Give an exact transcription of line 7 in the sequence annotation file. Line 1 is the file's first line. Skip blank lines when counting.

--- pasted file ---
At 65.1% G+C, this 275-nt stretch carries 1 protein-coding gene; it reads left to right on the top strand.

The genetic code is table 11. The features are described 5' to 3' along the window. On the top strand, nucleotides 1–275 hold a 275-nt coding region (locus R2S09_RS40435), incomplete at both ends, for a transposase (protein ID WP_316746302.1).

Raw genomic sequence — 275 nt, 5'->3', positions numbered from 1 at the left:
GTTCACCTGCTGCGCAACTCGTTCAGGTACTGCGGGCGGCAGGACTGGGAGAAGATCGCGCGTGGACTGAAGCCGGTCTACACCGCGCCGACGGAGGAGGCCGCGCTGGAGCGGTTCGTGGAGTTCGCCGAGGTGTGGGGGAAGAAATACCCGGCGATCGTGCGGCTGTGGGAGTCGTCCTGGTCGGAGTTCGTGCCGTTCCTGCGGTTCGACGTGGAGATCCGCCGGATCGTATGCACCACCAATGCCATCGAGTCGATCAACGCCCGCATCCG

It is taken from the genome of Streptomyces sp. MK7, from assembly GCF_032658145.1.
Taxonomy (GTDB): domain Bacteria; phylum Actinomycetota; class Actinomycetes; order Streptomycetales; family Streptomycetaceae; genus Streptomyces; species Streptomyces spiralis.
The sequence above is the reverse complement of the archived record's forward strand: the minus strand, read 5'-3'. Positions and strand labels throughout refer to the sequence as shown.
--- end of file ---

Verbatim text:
The sequence above is the reverse complement of the archived record's forward strand: the minus strand, read 5'-3'. Positions and strand labels throughout refer to the sequence as shown.